Padma Lakshmi: I'm More Than The 'Girl From That Cooking Show Who Was Raped'

The "Top Chef" host explained how Trump's attack on Christine Blasey Ford inspired her to go public with her own sexual assault story.

“Top Chef” host Padma Lakshmi on Monday opened up about being sexually assaulted in her first TV interview since penning a powerful essay for The New York Times in September about being raped at age 16.

The award-winning cookbook author said President Donald Trump’s dismissive and hostile comments about Christine Blasey Ford, who accused Supreme Court Justice Brett Kavanaugh of sexual assault, led her to go public with her story.

“I don’t even know ... if I would have written that piece” if Trump hadn’t questioned why Ford didn’t come forward sooner about her experience, Lakshmi said on NBC’s “Today.”

“A lot of us don’t report it. There’s no upside to reporting it. There was no upside for Dr. Ford ― clearly. But she’s a hero to many of us,” she added, apparently referring to Senate confirmation of Kavanaugh to the high court despite Ford’s testimony.

Like Lakshmi, many sexual assault survivors are reluctant to report their experiences to law enforcement. As the Rape, Abuse & Incest National Network points out on its website, the decision to report to law enforcement is personal and helps some survivors “recover and regain a sense of control over their lives.”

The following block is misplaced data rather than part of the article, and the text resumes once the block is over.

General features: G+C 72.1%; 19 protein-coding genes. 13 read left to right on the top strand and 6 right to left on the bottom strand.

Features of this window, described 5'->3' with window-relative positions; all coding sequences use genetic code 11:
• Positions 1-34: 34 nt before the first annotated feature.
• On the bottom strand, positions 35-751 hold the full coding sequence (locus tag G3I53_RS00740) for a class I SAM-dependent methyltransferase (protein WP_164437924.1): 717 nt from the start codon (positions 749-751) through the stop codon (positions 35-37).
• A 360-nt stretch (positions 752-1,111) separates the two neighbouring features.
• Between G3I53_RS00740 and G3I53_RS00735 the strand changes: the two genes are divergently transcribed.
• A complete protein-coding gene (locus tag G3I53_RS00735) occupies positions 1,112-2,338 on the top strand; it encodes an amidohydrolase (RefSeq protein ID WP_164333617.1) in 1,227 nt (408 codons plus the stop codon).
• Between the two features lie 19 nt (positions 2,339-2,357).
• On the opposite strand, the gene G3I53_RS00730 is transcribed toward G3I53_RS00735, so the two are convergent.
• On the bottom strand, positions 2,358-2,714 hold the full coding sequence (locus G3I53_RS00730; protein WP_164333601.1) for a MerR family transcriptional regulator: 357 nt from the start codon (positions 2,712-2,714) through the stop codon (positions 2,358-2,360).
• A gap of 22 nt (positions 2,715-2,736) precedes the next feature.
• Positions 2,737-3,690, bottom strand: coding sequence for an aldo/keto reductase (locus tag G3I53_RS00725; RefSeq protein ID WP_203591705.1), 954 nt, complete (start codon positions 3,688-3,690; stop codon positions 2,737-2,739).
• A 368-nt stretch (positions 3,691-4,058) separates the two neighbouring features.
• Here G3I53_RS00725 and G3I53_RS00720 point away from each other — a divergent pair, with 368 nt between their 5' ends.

In her essay for the Times, Lakshmi explained why she didn’t file a police report when, as a 16-year-old girl in Los Angeles, she was raped by the 23-year-old man she was then dating. She described her feelings of shock, anger and denial in the years that followed.

Lakshmi on Monday said she didn’t want to be defined by her experience with sexual assault.

“I have a show that’s Emmy-nominated, I have a child, I have a foundation for women’s reproductive health, I’m with the ACLU, and I speak on their behalf for immigration ― all this stuff,” Lakshmi told NBC. “I don’t want to be known as that girl from that cooking show who was raped.”

She continued: “I think women feel ... like they have an invisible scarlet letter that this happened to them. And I think we have to stop thinking about these people that it happens to ... as victims and start thinking about them as survivors.”

HuffPost’s “Her Stories” newsletter brings you even more reporting from around the world on the important issues affecting women. Sign up for it here.